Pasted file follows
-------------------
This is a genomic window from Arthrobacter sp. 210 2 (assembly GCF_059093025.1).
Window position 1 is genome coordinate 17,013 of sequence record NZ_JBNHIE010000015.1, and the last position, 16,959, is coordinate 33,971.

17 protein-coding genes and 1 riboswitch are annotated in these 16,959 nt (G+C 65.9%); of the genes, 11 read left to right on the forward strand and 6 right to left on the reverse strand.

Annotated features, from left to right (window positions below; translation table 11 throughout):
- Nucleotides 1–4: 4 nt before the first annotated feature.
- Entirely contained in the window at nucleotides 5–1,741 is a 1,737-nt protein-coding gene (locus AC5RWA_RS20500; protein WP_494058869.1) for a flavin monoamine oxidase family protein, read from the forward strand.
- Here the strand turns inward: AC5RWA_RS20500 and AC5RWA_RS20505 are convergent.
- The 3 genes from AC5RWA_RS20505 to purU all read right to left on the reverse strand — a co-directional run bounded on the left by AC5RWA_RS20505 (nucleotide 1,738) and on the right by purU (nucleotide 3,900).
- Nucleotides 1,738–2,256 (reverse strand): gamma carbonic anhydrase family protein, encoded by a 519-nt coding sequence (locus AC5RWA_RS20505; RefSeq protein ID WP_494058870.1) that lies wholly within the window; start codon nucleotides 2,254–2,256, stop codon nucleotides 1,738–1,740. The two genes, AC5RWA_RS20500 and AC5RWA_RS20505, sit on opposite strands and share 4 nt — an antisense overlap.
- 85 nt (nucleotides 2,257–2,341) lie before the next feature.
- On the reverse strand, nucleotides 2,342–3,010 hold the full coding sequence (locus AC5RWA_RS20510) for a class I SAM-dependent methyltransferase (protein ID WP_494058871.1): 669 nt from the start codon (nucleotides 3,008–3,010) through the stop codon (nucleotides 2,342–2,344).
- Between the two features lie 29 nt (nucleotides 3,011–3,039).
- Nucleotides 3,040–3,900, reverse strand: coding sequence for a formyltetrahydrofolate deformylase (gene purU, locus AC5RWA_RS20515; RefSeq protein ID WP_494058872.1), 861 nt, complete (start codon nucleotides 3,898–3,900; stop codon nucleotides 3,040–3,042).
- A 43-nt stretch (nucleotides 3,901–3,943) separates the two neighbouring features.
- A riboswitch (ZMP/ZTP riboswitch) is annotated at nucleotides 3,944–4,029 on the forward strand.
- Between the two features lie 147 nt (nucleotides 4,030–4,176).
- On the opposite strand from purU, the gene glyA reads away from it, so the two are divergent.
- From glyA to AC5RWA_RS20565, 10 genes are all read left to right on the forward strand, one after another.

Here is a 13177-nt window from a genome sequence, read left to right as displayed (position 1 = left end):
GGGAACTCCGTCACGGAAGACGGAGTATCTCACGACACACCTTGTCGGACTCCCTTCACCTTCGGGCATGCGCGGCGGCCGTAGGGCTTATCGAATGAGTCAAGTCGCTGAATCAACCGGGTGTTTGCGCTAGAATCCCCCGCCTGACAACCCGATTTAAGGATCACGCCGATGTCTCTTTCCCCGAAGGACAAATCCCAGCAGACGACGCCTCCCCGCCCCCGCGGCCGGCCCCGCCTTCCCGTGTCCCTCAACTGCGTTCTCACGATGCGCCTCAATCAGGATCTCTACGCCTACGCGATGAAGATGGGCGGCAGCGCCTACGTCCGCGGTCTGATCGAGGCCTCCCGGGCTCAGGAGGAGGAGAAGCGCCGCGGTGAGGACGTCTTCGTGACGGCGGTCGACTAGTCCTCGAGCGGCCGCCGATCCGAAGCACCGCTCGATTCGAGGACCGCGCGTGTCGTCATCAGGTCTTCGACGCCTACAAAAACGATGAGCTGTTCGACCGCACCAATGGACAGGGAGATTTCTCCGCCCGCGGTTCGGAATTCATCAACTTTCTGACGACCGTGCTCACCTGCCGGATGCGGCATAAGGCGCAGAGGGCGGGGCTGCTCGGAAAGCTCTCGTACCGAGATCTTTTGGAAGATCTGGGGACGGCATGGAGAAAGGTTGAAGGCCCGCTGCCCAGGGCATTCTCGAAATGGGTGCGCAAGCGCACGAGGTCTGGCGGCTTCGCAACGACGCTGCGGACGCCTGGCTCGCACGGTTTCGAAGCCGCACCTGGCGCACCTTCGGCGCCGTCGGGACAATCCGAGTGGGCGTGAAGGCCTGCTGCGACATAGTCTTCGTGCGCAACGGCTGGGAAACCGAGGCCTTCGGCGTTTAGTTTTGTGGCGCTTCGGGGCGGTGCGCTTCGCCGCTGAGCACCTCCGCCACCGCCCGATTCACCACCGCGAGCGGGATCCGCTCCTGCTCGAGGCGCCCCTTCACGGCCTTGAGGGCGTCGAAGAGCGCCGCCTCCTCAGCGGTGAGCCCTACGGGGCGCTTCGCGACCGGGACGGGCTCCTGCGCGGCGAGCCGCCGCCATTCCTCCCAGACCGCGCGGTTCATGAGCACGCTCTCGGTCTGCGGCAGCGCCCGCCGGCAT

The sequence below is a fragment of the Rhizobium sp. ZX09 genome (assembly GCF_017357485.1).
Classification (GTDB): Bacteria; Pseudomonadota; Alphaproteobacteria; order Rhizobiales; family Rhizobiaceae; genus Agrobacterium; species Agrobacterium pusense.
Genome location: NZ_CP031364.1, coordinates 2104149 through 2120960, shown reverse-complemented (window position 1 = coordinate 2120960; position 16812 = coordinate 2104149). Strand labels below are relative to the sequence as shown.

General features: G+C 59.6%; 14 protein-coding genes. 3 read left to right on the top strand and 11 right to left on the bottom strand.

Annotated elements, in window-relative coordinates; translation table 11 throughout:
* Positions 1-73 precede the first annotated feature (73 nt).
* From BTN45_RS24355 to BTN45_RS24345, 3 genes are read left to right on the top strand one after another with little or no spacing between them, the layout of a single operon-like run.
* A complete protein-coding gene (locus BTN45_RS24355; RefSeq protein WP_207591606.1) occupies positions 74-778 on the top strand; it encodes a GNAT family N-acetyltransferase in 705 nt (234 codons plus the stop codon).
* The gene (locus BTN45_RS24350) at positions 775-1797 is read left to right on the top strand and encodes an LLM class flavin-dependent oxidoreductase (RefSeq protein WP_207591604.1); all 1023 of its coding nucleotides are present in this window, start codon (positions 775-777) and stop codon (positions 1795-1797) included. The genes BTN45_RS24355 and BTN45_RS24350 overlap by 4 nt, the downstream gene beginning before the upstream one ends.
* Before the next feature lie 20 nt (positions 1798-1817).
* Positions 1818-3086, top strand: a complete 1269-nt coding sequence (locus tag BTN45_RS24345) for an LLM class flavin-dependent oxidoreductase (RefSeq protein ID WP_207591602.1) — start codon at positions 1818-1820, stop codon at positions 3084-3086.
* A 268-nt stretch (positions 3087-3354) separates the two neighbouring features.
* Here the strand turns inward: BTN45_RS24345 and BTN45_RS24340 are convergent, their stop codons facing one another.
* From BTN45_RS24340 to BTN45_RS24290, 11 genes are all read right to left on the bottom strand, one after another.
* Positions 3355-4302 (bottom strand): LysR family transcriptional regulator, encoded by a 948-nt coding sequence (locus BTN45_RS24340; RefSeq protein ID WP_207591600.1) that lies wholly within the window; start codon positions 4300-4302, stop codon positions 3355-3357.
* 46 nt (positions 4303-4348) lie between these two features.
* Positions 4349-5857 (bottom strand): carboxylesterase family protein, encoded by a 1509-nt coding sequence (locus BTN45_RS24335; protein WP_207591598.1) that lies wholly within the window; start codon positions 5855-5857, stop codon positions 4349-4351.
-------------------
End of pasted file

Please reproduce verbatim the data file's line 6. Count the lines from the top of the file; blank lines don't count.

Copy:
- Entirely contained in the window at nucleotides 5–1,741 is a 1,737-nt protein-coding gene (locus AC5RWA_RS20500; protein WP_494058869.1) for a flavin monoamine oxidase family protein, read from the forward strand.